I will be the first to admit that when I brought Suzie home, I was ill-prepared for the partnership. I blindly assumed that our story would mirror the tales of Flicka, Black Beauty, Heartland, and other heart-warming equestrian tales. The kind where the heroine escapes pain and misery and only love steadies the friendship between woman and beast.
I could not have been further from the truth.
In reality, I didn't know Suzie, and Suzie didn't know me.
We were strangers.
Anyone who starts fresh with a new horse knows how much of a struggle the first year can truly be. It is very much like marriage; learning to compromise, learning when to bend, and learning which boundaries can [and cannot] be pushed.
The thing is; you are not a pilot and a horse is not a piece of machinery. Like marriage, this partnership is not a 100/0 ratio and there isn't a "one size fits all" management program.
Every little thing we do with our equine partner is subtly (and sometimes not so subtley!) tailored to their (and our) needs. We cannot take without giving and in true fashion to the sport of equestrianism, the horse is our dedicated partner, much like we are their dedicated owner.
Love isn't the emotion that will make your relationship successful. It will not mold you and your horse into a team and it certainly will not cure all evils and vices. It will not help you conquer obstacles, and it will not assist in detrimental arguments - because yes, there will be arguments.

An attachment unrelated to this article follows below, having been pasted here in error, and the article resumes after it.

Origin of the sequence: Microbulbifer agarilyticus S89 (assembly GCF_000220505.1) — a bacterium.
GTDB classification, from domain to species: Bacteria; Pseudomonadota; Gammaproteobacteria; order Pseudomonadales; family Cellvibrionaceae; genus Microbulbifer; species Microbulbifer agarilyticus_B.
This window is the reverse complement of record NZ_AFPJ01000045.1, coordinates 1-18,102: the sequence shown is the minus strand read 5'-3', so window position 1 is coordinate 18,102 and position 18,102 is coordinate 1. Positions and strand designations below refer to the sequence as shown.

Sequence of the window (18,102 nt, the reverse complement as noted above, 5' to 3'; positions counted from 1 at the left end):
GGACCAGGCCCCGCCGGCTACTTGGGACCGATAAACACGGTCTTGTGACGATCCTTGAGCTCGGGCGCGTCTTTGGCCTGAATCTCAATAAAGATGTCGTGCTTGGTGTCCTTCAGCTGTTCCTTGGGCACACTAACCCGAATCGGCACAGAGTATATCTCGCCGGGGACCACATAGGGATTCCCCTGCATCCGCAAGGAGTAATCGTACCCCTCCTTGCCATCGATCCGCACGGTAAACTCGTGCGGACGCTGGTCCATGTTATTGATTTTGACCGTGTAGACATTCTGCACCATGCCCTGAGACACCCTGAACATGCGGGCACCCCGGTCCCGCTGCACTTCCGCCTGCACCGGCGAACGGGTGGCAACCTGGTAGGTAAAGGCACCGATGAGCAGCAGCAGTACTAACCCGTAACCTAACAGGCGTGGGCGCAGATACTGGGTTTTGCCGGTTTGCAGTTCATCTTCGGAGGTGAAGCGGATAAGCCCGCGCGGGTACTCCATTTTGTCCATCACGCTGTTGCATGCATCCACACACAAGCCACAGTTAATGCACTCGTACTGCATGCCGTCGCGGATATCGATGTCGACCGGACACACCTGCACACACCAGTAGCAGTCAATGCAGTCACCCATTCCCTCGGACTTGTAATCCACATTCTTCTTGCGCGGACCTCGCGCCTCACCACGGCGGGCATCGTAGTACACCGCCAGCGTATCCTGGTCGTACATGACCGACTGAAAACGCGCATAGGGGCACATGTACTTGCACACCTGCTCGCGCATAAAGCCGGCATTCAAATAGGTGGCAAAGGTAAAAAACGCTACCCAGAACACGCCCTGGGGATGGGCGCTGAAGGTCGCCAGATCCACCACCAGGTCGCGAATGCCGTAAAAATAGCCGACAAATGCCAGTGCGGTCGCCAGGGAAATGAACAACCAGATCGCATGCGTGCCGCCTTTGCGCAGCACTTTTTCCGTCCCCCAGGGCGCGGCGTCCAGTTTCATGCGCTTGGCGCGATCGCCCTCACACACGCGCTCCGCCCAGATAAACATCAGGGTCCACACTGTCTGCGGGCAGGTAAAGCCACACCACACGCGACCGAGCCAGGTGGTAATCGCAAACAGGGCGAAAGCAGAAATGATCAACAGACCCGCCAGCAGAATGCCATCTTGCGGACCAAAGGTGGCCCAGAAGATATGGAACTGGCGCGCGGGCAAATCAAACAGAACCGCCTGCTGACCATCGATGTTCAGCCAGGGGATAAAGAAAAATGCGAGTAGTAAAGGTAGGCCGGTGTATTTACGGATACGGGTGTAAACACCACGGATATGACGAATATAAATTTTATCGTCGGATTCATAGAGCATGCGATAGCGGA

To create a bond and to have a steady partnership, it takes much more than a few days of "getting to know eachother". It takes years to develop a relationship, one that is understood on such a subtle level that no one else can even read the thought processes you two are sharing. It is breathtaking, captivating, and beautiful when it all comes together and everything starts to line up and make sense.
To acheive it is pain-stakingly long journey. The ability to "hang tough" and to ride with the waves is what will bring you and your horse into brighter days. Understanding and patience are the emotions which make up the bulk of our training regime. One cannot be substitued for another, and in turn, these two emotions develop into affection.
Understand the horse - listen to what she/he is telling you and tailor to fit their needs.
Be patient - a careful owner will recognize that success does not happen overnight.
And love unconditionally - but realize it does not equate success or define the relationship.
To say that a relationship was built solely on love is nothing more than a Fairy Tale.
Love is built upon a multitude of emotions; including humility, perseverance, willingness, and compassion. All of which we will learn together